Ans: Yes

You: Has the student previously taken any AI courses?
Ans: Yes

You: Has the student liked previous courses in AI?
Ans: Yes

You: Does the student wants to make a career in AI?
Ans: Yes

You: I predict this student will like AI course.

Based on these binary questions, we will generate a decision tree.

Here's the decision tree

How to check how well a model has performed?

To check how accurate the model’s performance is, we make a function for it, which we usually refer to as a loss function l(y, y’). Different learning problems have different forms of loss function. For regression, it’s a squared loss function (y-y’)^2 and for binary/multiclass classification, it’s zero/one loss function.

zero/one loss: l(y, y’) = { 0, y=y’ }
{ 1, otherwise }

Where y is the actual value and y’ is the predicted value.

The lesser the error while predicting, the more generalized is the model.

Why do we have different loss functions for different learning problems? And why do we have different learning problems in the first place?

Here are some of the learning problems:

Regression: predicting discrete future values based on past data. Example: The amount of rainfall on next Sunday.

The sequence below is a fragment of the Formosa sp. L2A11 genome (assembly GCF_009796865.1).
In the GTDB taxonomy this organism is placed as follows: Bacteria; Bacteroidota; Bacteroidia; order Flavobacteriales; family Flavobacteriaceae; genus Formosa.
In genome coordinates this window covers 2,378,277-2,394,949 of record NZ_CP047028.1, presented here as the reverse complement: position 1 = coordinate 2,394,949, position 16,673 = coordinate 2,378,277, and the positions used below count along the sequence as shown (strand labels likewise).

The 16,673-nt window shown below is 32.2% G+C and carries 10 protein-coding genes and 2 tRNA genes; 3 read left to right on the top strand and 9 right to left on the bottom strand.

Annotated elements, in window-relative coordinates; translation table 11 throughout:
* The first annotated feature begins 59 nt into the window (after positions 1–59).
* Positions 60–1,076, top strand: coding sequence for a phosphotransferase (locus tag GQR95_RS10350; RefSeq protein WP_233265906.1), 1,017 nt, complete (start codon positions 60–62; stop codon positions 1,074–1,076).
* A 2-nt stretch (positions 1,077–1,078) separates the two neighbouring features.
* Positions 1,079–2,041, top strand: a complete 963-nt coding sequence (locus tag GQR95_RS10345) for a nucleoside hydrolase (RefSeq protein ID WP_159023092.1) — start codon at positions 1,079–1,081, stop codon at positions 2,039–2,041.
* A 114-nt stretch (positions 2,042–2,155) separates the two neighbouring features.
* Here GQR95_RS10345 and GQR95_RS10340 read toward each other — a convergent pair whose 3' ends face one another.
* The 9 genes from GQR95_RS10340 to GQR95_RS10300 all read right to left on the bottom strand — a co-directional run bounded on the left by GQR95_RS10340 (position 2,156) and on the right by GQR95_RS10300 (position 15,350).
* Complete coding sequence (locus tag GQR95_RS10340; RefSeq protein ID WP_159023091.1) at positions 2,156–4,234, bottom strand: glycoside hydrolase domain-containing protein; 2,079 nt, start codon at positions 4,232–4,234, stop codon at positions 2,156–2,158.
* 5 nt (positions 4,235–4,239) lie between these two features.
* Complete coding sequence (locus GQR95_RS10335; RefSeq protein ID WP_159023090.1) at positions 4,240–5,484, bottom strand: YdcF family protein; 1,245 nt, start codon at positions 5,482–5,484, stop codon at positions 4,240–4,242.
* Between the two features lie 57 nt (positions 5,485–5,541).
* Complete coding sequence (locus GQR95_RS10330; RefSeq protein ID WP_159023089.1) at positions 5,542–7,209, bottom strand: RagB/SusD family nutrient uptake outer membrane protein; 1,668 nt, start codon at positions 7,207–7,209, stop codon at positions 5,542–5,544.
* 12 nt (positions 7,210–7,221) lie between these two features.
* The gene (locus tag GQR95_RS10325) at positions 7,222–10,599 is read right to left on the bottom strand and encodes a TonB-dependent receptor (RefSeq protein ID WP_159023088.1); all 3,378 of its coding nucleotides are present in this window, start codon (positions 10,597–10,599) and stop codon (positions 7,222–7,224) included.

Binary Classification: non-discrete binary values. Example: would it rain on Sunday or not? It will give 0 for No and 1 for yes.

Multiclass Classification: putting an example into one of a number of classes. Example: if a particular course belongs to computer science or earth sciences or educational sciences.

Ranking: putting the objects in a set of relevance. Example: arranging search results based on the user’s query.

The main reason to break learning problems into different genres is for measuring the error. A good model is the one that makes “good predictions”. Now, what do good predictions mean? Different types of learning problems differ in the way they define goodness. For example: predicting a rainfall that is off by 0.5 cm is much better than off by 300 cm. The same does not hold for multiclass classification. There, predicting computer science instead of earth sciences would be horrifying. Here, we can’t even afford slightest of the error. This is the reason why we break the problems into different categories and hence they have different loss functions. Thus, a good model is one that can generalize itself and can perform well on the unseen data.

Please, feel free to provide me any feedback and corrections on this piece. In the next article, I’m planning to talk about implementing a decision tree classifier and introducing inductive bias in the learning. You can also check out my previous article on Natural Language Processing over here